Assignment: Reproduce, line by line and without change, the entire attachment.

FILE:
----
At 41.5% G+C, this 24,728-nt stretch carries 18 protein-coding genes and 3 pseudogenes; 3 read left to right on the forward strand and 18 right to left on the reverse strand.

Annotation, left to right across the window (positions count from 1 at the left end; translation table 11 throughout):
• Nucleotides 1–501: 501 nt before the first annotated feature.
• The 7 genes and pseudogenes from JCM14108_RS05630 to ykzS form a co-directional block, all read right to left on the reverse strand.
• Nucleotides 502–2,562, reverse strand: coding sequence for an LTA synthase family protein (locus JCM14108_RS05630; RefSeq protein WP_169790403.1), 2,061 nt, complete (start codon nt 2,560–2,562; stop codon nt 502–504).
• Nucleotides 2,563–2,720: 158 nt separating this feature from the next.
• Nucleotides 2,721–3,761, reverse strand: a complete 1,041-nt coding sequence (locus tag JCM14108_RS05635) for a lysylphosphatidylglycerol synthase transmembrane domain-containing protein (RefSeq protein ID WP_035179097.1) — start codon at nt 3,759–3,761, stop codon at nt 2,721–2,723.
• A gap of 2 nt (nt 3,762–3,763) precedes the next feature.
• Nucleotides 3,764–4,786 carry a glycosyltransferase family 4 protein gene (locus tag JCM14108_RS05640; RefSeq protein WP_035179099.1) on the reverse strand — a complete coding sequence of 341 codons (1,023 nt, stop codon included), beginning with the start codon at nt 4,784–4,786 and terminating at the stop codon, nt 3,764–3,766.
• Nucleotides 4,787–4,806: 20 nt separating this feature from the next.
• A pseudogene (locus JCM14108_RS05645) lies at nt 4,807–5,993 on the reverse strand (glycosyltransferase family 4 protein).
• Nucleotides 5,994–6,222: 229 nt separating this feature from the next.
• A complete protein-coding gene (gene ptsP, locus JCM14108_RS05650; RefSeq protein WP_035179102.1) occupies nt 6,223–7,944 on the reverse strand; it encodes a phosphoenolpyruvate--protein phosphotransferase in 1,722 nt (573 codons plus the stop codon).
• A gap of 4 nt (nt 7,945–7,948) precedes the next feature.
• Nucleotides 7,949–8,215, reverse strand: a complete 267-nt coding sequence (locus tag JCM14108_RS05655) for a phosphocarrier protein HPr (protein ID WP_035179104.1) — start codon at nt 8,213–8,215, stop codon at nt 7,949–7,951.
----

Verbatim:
At 41.5% G+C, this 24,728-nt stretch carries 18 protein-coding genes and 3 pseudogenes; 3 read left to right on the forward strand and 18 right to left on the reverse strand.

Annotation, left to right across the window (positions count from 1 at the left end; translation table 11 throughout):
• Nucleotides 1–501: 501 nt before the first annotated feature.
• The 7 genes and pseudogenes from JCM14108_RS05630 to ykzS form a co-directional block, all read right to left on the reverse strand.
• Nucleotides 502–2,562, reverse strand: coding sequence for an LTA synthase family protein (locus JCM14108_RS05630; RefSeq protein WP_169790403.1), 2,061 nt, complete (start codon nt 2,560–2,562; stop codon nt 502–504).
• Nucleotides 2,563–2,720: 158 nt separating this feature from the next.
• Nucleotides 2,721–3,761, reverse strand: a complete 1,041-nt coding sequence (locus tag JCM14108_RS05635) for a lysylphosphatidylglycerol synthase transmembrane domain-containing protein (RefSeq protein ID WP_035179097.1) — start codon at nt 3,759–3,761, stop codon at nt 2,721–2,723.
• A gap of 2 nt (nt 3,762–3,763) precedes the next feature.
• Nucleotides 3,764–4,786 carry a glycosyltransferase family 4 protein gene (locus tag JCM14108_RS05640; RefSeq protein WP_035179099.1) on the reverse strand — a complete coding sequence of 341 codons (1,023 nt, stop codon included), beginning with the start codon at nt 4,784–4,786 and terminating at the stop codon, nt 3,764–3,766.
• Nucleotides 4,787–4,806: 20 nt separating this feature from the next.
• A pseudogene (locus JCM14108_RS05645) lies at nt 4,807–5,993 on the reverse strand (glycosyltransferase family 4 protein).
• Nucleotides 5,994–6,222: 229 nt separating this feature from the next.
• A complete protein-coding gene (gene ptsP, locus JCM14108_RS05650; RefSeq protein WP_035179102.1) occupies nt 6,223–7,944 on the reverse strand; it encodes a phosphoenolpyruvate--protein phosphotransferase in 1,722 nt (573 codons plus the stop codon).
• A gap of 4 nt (nt 7,945–7,948) precedes the next feature.
• Nucleotides 7,949–8,215, reverse strand: a complete 267-nt coding sequence (locus tag JCM14108_RS05655) for a phosphocarrier protein HPr (protein ID WP_035179104.1) — start codon at nt 8,213–8,215, stop codon at nt 7,949–7,951.